Q. How should diligence incorporate a value-creation lens?

McFerran: Value creation includes a holistic review of cash, operations, commercial and digital, so the diligence product needs to coherently bring all those components of the thesis together with the phasing for deliver. There may be low hanging fruit, such as purchasing for example, but then the timetable for using digital as an enabler to improve business productivity can take two years to deliver and might also have a bigger cost component. You need to be cognisant of that time and cost. If you are considering these elements in isolation, you are likely missing the point.

Spencer: While the deal market is currently in the process of shifting from due diligence to value creation, our core diligence products continue to benefit EY clients from having value creation at their heart. Our standard diligence offering today looks for both top- and bottom-line value opportunities. For example, a key component of the top-line analysis is the revenue opportunity driven by the potential to transform customer interactions using technology and operating models. In my personal view, if you are not digitally interacting with your customers then you are behind the curve, and if you cannot see how to get on that journey it has the potential to scuttle a deal.

Q. What steps should managers take to get from diligence to a defined end state, before negotiating the share purchase agreement?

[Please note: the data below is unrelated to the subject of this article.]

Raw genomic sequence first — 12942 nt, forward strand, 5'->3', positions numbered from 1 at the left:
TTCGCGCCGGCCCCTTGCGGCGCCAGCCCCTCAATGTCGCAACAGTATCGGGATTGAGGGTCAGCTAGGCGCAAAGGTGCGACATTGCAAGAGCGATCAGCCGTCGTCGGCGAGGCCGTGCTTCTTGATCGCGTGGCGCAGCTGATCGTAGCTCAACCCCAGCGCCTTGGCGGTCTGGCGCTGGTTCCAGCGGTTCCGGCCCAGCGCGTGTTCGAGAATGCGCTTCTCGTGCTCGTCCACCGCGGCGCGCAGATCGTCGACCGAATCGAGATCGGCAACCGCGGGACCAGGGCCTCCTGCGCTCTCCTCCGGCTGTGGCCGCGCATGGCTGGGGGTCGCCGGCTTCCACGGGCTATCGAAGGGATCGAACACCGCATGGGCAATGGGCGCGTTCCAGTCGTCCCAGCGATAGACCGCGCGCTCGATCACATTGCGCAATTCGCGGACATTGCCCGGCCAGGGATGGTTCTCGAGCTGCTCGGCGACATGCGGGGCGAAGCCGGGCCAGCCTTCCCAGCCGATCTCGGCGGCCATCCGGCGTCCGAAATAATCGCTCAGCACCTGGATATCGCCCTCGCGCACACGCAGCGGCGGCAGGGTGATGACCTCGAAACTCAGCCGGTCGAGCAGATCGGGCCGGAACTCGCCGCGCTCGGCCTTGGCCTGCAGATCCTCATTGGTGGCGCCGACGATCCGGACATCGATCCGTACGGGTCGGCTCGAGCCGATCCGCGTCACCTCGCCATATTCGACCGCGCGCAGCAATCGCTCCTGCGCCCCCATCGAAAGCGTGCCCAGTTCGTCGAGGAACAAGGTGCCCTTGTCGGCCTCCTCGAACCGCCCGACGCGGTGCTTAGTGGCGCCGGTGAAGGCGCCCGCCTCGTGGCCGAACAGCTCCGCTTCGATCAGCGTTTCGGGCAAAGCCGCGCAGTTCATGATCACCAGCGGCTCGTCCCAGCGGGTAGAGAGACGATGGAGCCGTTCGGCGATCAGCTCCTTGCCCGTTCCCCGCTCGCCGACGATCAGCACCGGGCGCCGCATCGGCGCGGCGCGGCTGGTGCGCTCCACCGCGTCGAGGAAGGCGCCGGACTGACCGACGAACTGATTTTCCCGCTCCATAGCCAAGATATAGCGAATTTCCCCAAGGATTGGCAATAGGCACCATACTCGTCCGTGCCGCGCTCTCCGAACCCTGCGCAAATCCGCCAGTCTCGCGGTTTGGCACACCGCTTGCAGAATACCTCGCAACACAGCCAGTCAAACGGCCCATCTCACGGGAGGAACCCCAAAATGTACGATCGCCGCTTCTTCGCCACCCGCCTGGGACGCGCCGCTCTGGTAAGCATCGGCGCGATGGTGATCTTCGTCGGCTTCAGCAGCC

McFerran: There needs to be buy-in around what is a realistic position for the company to be in when you are approaching the exit horizon. Both the PE deal and operating teams and the management team need to agree on something achievable and reasonable, and there needs to be an explicit buy-in of that end goal and the path to deliver on that. Getting everyone aligned in terms of onboarding, expectations and information flows (and needs) is critical from the outset.

Spencer: This is where private equity firms in my view have become much more progressive. Rather than just taking an initial two-year view during the transaction, funds now tend to engage us with a broader deal horizon to diligence. This facilitates funds can articulate those early stages of their end state journey in the transitional service agreements, and sale and purchase agreement to safeguard the provisions they need to support the required transformation.

Q. How will the role of technology diligence change over the next five years?

Spencer: Technology diligence has certainly moved up the priority list for private equity managers. Most funds now recognize that technology needs to be fully understood both to reduce deal risk but also as a key enabler of any kind of value creation. For that reason, technology diligence is now a key component to any diligence engagement, and it is not uncommon for us to perform standalone technology diligence to support private equity.

We now look at technology as a key enabler for business growth, so the technology diligence is typically focused on understanding how to support the business to establish new products, launch new business services, enter new markets and interact efficiently with customers. We still provide the more traditional hygiene technology diligence, but we are much more interested in helping EY clients to understand the role technology can play in transformation and in driving value creation opportunities.

Q. What can you identify during diligence around the cash position, and how that might fund the process or provide additional resilience in constrained debt markets?

McFerran: The subject of the cash position is mission critical. In a scenario where transformation, particularly with a large digital component, can be costly to implement, getting a clear view of how a business manages its payments, receivables and inventory position is critical with the aim of “releasing cash” quickly.